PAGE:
Watch Benjamin Zander, conductor of the Boston Symphony, on YouTube, describing how he reframes the class experience for his students. His students are not college students, and he is teaching a master class in directing, but I think this has applicability for thinking about where we want our students to be by the end of our class. Listen to this–its inspirational whether you think it applies in your classroom or not.
Work (How to Give An A) by Benjamin Zander
Since I am on a personal mission to never assign a “term paper” again, but to reinvent research projects and writing in my classes, I have enjoyed these posts in the CHE. The recent one is about doing away with the term paper, but I also like the earlier one that defends term papers. Both provide some good ideas about how we get our students to produce better thinking in writing.
“Lets Kill the Term Paper”
“Blogs and Term Papers” (in defense of term papers)
In an article in the Chronicle of Higher Education titled “So many hands to hold in the classroom,” Lynda Lambert argues that she is seeing a significant uptick in the number of students who cannot think for themselves and demand from the instructor a road map that will lead to an “A.” She writes, “Unfortunately, following a map may teach them how to navigate, but it does not teach them how to drive. Few students seem to be able to find their way through their courses anymore without that map. And, interestingly, they hold the instructor responsible for their lack of learning if she does not provide GPS coordinates.”
Are we seeing this in our Penn classrooms, is the writer being curmudgeonly, what do you think?
Interesting article in the CHE about teaching students “not just how to think about course material, but rather how to think through the material. The idea is to help students learn how we, as practitioners of our disciplines, analyze, make meaning, understand, look at the world, and create.”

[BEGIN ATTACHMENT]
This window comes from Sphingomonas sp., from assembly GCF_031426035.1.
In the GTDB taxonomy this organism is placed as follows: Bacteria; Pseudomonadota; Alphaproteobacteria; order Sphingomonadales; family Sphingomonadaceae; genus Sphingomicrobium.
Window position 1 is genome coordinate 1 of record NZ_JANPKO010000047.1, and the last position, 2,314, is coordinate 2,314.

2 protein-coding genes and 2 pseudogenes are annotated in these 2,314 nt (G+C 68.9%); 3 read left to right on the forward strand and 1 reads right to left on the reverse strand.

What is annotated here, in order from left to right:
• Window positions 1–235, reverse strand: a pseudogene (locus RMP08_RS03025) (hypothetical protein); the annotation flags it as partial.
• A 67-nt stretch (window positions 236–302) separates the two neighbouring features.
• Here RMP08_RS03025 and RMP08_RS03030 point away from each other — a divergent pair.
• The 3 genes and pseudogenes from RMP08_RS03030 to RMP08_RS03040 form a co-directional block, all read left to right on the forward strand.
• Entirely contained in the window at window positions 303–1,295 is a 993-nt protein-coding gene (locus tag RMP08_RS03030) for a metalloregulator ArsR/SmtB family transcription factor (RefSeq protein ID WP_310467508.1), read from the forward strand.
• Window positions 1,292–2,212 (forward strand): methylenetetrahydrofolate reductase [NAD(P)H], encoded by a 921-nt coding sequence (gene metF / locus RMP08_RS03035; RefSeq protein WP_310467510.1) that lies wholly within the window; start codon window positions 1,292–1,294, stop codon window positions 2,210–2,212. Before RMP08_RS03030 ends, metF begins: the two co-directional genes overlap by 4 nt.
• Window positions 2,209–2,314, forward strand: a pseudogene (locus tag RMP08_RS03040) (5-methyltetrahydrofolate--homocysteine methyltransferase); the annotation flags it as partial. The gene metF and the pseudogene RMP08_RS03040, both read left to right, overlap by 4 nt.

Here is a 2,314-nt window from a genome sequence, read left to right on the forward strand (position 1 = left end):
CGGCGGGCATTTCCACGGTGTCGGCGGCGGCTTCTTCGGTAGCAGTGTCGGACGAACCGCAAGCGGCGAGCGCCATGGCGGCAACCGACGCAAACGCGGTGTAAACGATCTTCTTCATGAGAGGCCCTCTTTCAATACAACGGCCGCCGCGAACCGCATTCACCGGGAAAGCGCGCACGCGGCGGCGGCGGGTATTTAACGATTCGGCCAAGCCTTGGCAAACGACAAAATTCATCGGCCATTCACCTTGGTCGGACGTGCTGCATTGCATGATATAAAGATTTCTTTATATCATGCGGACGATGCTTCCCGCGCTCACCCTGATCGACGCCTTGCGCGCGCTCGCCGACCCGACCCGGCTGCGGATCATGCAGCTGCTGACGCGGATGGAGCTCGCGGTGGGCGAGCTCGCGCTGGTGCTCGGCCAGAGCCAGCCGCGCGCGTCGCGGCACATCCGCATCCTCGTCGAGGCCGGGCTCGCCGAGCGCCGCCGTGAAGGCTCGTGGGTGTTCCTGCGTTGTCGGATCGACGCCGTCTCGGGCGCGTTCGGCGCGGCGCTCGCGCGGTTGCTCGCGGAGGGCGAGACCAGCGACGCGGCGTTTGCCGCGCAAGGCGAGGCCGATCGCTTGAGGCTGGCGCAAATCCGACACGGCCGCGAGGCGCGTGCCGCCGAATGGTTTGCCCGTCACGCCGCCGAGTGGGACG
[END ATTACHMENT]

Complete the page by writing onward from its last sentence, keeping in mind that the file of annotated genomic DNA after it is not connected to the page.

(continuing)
I read Atul Gawande’s The Checklist Manifesto: How to Get Things Right this summer because of having read some columns in CHE talking about the usefulness of checklists in teaching. Specifically, if there are things that you really want students to get right, such as how you want papers to be formatted and presented, a well-designed checklist may help. For example, I am always frustrated that my course’s research paper never looks the way I want it. So I am going to design a checklist (and if you read Gawande, this has to be done carefully so as not to have so much stuff on it that it becomes overwhelming) to try to accomplish this. I am going to require that students sign and turn in the checklist along with the final paper.
I am also thinking that checklists might be a good way to teach skills over time. If I design a checklist for learning to read history literature, for example, it could then becomes a starting point for the next class discussion not only about content, but about the conventions of the literature itself.
I have a copy of Gawande in 363 if you want to take a look at it! Its a short read but really smart and compelling.
Interesting article on the relationship between difficulty and student learning/retention in the CHE on June 3, 2012.
“The benefits of making it harder to learn”